Field and laboratory work by a group of zoologists led by Omar Torres-Carvajal from Museo de Zoología QCAZ, Pontificia Universidad Católica del Ecuador, has resulted in the discovery of a new species of blunt-headed vine snake from the Chocoan forests in northwestern Ecuador. This region is part of the 274,597 km2 Tumbes-Chocó-Magdalena hotspot that lies west of the Andes. The study was published in the open access journal ZooKeys.
Blunt-headed vine snakes live in an area comprising Mexico and Argentina, and are different from all other New World snakes in having a very thin body, disproportionately slender neck, big eyes, and a blunt head. They live in trees and hunt frogs and lizards at night. The new species described by Torres-Carvajal and his collaborators was named Imantodes chocoensis and increases the number of species in this group of snakes to seven.
Snakes collected as far back as 1994 and deposited in several Ecuadorian and American natural history museums were also examined. The authors were soon surprised with an interesting discovery. Some individuals from the Ecuadorian Chocó lacked a big scale on their face that is present in all other blunt-headed vine snakes from the New World. Other features, as well as DNA evidence, indicate that these Chocoan snakes actually belong to a new species. DNA data also suggest that its closest relative is a species that inhabits the Amazon on the other side of the Andes.
'One possible explanation for the disjunct distribution between the new species and its closest relative is that the uplift of the Andes fragmented an ancestral population into two, each of which evolved into a different species, one in the Chocó region and the other in the Amazon' said Dr Torres-Carvajal.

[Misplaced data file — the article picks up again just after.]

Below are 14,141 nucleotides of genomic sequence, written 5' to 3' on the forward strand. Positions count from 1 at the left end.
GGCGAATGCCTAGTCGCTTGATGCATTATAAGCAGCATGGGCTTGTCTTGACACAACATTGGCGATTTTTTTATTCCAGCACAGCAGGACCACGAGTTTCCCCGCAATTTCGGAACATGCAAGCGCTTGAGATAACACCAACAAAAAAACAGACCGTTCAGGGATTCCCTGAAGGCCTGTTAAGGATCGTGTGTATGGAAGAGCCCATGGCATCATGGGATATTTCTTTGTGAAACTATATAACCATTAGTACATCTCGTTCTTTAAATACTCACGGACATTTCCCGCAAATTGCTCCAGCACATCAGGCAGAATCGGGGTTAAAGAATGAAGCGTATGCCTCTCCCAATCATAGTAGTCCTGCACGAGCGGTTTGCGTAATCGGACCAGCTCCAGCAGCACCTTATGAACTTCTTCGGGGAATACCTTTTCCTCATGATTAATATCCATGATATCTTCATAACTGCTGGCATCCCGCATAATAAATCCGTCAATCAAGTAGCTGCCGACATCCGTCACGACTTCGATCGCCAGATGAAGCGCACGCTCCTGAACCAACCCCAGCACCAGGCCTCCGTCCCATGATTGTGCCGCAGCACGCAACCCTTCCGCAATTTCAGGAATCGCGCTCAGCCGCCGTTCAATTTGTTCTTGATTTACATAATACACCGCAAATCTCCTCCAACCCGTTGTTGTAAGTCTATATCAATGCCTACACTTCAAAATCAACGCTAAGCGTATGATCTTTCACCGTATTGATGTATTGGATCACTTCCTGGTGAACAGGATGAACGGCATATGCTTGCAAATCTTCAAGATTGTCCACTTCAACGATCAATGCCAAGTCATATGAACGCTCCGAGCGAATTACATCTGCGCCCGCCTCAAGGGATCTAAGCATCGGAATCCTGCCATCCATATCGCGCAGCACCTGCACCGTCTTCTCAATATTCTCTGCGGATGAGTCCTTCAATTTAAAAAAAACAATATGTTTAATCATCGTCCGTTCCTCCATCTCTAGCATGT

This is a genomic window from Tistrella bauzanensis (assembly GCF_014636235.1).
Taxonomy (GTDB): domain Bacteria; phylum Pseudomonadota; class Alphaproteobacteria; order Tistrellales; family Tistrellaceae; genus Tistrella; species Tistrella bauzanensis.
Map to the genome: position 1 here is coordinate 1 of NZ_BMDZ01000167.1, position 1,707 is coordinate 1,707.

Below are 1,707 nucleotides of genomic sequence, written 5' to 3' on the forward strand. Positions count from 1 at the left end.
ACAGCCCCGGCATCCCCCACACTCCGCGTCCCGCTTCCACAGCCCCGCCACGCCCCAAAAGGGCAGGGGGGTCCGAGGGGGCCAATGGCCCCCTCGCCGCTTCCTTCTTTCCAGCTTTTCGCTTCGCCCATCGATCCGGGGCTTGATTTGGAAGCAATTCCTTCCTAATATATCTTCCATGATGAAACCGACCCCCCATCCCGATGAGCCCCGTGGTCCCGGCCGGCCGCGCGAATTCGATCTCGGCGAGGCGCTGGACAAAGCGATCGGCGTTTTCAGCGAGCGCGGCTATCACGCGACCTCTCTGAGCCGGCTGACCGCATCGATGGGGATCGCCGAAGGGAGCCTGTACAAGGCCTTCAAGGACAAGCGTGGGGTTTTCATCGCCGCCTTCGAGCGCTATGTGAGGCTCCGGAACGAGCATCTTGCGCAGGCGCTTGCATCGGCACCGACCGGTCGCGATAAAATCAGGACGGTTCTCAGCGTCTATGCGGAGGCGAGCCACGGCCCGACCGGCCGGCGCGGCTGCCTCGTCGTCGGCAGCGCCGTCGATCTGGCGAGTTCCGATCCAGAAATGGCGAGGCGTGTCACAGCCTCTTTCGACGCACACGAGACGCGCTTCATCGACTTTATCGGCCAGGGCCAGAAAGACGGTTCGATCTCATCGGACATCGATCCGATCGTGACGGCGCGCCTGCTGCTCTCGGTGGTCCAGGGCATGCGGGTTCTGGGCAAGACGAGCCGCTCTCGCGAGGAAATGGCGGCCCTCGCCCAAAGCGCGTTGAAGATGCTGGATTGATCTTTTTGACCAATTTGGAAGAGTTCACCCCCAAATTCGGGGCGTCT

Torres-Carvajal O, Yánez-Muñoz MH, Quirola D, Smith EN, Almendáriz A (2012) A new species of blunt-headed vine snake (Colubridae, Imantodes) from the Chocó region of Ecuador. ZooKeys 244: 91. doi: 10.3897/zookeys.244.3950
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In the article on the discovery of dinosaurs (They’re back, Review, 6 June) you state: “In Sussex, a local doctor uncovered fragmentary remains of what appeared to be two more species of colossal extinct land reptiles.” You grossly underplay the contribution of Lewes-born Gideon Mantell, geologist and palaeontologist, author and diarist, friend to princes and international scholars as well as local doctor. Mantell not only discovered (aided by his wife) the first remains of the iguanodon in 1824 but named it – as it resembled the tooth of an iguana. This was the first known land dinosaur, Mary Anning having identified the first sea-living dinosaur.Mantell went on to put together more pieces of the jigsaw with extra fossil discoveries. In contrast to Richard Owen, whose models form the basis for the Crystal Palace dinosaurs, Mantell stated correctly that iguanodon would have walked on their back legs, using their forearms to fight or gather food. He did, however, attribute the thumb spike to a nose horn though later corrected this assumption. The Natural History Museum has a display on Gideon and his wife Mary’s contribution as well as the large “Mantell-piece” of Iguanodon fossils that he had on show in his museum in Brighton. He sold it, along with many more priceless items, to the British Museum in 1838. Gideon Mantell’s reputation deserves better than your throwaway remark. Debby MatthewsLewes, East Sussex Continue reading...
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